Wed 30 Apr
Let me admit a real prejudice that I have, and maybe you can try to convince me that I’m wrong: it’s my belief that you just can’t get great design out of a design agency with a staff larger than a dozen or two. Design doesn’t scale well, in my opinion, or at least it doesn’t do so easily.
This craft, and whatever pretensions to art it can pull off, rests so much on the efficiency of transferring ideas from the brain to the hand. This means that in its ideal form, it works best when practiced by a single person. The perfect design staff is a single designer who can conceive of and execute an idea from start to finish — a straight shot from the right brain to the wrist — maintaining the same coherent creative vision throughout.
Of course, as an economic matter, this is impractical. For design to work as a business, it almost always has to scale to some degree. The smaller the scale, though, the more efficient the practice of design; transmitting ideas among a small number of people is much more effective than transmitting them among a large number.
When a design operation scales up the equation becomes much more diffuse. Beyond a certain point, a business of designers is no longer a studio — focusing on a specific niche of design, or devoting energies into a small number of projects at once — but rather an agency — a provider of multiple services, staffed by different kinds of specialists. Ideas must travel more complicated routes from brains to hands, and reconciling conflicting signals becomes difficult.
It’s certainly not the case that agencies are inherently staffed by inferior designers. That’s not what I’m saying, let me be clear. In fact, I’ll freely grant that designers employed at agencies are very often more talented than those employed at in-house design groups (except for those in my group, of course).
The problem is that the structures of most larger design businesses cannot effectively facilitate the the transmittal of ideas. They don’t allow good design to happen, because they are overburdened with the organizational overhead of running a business: org charts, jurisdictions, inconsistency, poor communications, etc. All the complications that large groups of humans create for one another when they work together, complications that are not about doing design.
When a client hires a design vendor, they are often attracted to a concept called “depth of bench.” This means that the vendor, whether a studio or an agency, has enough staff at the ready in the case that one of the staff assigned to their project fails miserably or just leaves the job. To provide an attractive depth of bench, a design vendor almost invariably has to scale up.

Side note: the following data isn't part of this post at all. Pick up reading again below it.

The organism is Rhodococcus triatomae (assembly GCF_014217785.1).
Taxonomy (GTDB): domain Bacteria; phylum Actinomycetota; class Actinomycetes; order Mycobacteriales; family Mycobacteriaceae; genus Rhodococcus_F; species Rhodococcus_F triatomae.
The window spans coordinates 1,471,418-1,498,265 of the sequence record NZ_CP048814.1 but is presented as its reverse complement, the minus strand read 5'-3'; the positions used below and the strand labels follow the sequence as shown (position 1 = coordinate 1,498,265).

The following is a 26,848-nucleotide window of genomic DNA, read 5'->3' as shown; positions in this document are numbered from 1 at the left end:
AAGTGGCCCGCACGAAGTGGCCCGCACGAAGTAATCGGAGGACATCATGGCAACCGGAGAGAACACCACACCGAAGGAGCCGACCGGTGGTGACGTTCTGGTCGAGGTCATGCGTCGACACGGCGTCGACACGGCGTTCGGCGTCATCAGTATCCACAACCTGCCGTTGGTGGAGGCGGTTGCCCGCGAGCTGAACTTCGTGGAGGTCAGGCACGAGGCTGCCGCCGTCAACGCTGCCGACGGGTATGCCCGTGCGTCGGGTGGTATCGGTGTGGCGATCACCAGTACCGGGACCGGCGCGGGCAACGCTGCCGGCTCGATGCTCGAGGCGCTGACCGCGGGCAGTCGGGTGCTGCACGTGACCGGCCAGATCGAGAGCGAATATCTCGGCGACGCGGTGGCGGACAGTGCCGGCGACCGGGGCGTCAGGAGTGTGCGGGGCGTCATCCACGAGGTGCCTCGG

What you get, then, is a grab bag effect. Hiring a design agency with a large staff is an exercise in luck of the draw; one client may get very good designers assigned to their project, and another may get poor designers. Most often a client will get a mix. A random mix. In a large design agency, I contend that it’s impossible to have a staff that’s uniformly excellent. Impossible.
By contrast, design studios that are small in staff are also much more focused. Their structures are inherently simpler, so their dissemination of ideas is more effective. Moreover, in many design studios where it’s clear who provides the source of creative direction, there’s very little ambiguity regarding who is the brain and who are the hands. (Contrast this with agencies where there are often dozens and dozens of dubiously talented people with the title “creative director” printed on their business cards).
These small studios are usually good at a fairly narrow band of project types, too, though they may have delusions of being adept at a much wider spectrum. You wouldn’t hire a Web design studio to design your outdoor advertising campaign, for instance, nor should you. As a client, you want the very best design you can get given the medium in which you’re dealing. Do you want to hire a company that does a few things very well, or a company that does many things not particularly well?